The Wildcats lesson plan contains three content pages. It begins by providing a box of background information about this group of cats. These mammals are carnivores that live anywhere from 10 to 15 years. You can find wildcats on almost every continent except for Australia and Antarctica. The lesson then provides a paragraph of information that distinguishes wildcats from domesticated and feral cats.

Wildcats live all over the world in many different habitats. They all have a common ancestor that lived in Asia about 10 million years ago. Over time, they migrated to other parts of the world using land bridges. Now they live on every continent except Australia and Antarctica. They live in forests, mountains, and deserts.

The term wildcat refers to both big and small cats that live in the wild. There are about 40 species of wildcats. Most of them are small and weigh less than 50 pounds. They have muscular, flexible bodies with fur. The thickness of their fur depends on where the cat lives. Their fur can be white, beige, brown, orange, or black. Often it is spotted, striped, or marked in some other way.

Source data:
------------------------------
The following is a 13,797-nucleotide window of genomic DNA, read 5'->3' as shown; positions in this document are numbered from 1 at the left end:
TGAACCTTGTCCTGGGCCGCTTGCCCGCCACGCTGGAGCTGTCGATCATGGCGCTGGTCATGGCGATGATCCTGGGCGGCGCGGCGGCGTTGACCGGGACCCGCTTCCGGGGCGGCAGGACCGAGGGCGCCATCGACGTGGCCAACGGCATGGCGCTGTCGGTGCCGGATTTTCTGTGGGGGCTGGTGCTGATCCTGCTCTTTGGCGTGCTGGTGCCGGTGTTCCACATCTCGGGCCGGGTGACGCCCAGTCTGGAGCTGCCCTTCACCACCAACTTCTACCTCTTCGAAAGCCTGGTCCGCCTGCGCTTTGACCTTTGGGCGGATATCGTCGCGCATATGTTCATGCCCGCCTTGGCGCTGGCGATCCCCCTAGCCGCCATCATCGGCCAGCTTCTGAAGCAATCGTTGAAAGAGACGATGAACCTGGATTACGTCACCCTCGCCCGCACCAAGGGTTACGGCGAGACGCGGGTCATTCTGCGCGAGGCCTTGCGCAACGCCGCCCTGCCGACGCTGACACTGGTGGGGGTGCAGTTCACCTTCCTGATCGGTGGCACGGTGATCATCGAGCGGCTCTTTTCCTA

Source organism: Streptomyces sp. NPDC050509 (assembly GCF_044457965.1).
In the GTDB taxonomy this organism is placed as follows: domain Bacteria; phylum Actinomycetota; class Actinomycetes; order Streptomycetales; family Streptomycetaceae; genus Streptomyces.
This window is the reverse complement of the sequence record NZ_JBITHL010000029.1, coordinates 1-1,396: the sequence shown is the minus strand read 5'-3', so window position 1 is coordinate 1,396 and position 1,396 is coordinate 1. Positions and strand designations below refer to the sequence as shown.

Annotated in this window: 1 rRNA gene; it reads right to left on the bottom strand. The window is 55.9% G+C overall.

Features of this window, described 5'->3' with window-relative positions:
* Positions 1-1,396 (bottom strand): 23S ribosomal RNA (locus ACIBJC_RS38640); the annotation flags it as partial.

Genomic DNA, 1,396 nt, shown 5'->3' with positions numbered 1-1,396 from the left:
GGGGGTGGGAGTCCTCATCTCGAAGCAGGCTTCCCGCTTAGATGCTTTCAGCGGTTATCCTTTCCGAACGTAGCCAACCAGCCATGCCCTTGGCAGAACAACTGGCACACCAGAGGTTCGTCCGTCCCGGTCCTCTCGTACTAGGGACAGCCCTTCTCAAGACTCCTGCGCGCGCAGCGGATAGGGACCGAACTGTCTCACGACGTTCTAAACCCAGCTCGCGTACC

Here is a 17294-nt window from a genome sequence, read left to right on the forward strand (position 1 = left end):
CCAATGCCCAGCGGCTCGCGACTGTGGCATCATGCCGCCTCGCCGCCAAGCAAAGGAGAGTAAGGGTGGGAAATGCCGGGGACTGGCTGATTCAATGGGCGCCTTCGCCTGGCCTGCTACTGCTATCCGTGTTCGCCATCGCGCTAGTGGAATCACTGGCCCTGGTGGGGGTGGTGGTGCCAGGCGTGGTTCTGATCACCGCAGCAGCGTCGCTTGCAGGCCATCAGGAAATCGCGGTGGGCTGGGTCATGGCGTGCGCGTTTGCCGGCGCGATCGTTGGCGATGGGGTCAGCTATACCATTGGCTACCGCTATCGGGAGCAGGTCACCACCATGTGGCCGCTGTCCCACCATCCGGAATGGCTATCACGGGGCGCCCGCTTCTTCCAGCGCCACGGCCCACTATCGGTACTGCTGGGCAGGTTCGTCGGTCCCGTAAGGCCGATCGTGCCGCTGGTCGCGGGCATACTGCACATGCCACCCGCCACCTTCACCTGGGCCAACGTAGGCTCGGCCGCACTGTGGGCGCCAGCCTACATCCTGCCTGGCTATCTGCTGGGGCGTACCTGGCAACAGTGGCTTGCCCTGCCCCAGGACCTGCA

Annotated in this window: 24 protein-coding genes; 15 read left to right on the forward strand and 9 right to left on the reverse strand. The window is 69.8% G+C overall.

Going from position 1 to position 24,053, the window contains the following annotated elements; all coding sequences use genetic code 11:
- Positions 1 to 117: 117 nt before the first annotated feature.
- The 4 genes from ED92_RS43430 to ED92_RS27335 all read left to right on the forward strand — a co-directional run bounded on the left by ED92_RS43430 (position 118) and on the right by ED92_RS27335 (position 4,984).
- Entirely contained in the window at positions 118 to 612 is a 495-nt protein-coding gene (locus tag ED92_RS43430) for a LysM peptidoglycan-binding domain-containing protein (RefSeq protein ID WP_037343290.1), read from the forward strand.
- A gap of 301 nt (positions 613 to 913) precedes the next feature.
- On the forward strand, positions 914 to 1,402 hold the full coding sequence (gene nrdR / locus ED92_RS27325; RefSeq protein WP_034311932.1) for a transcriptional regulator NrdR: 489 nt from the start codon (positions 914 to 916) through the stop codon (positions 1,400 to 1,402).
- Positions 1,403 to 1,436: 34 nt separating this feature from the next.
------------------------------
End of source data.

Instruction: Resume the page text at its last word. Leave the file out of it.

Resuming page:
Wildcat Diet

All wildcats are carnivores. They eat deer, rabbits, antelopes, buffalos, boars, zebras, and giraffes. Some wildcats even eat reptiles, birds, and fish. When wildcats live close to human settlements, they will often prey on poultry. Poultry are animals such as chickens, ducks, turkeys, and geese.

Wildcats rely on their sense of sight and hearing when hunting. First, they will wait for their prey, staying as still as a statue. Then they will leap as much as 10 feet to pounce and grab their prey. Wildcats will wait in trees with branches that hang over water when they hunt near a water source. Once they capture their prey in their claws, wildcats will pierce the prey’s neck with their fangs. If the prey is large, then they will leap onto the back of the animal and attempt, or try, to bite the neck.

Interesting Facts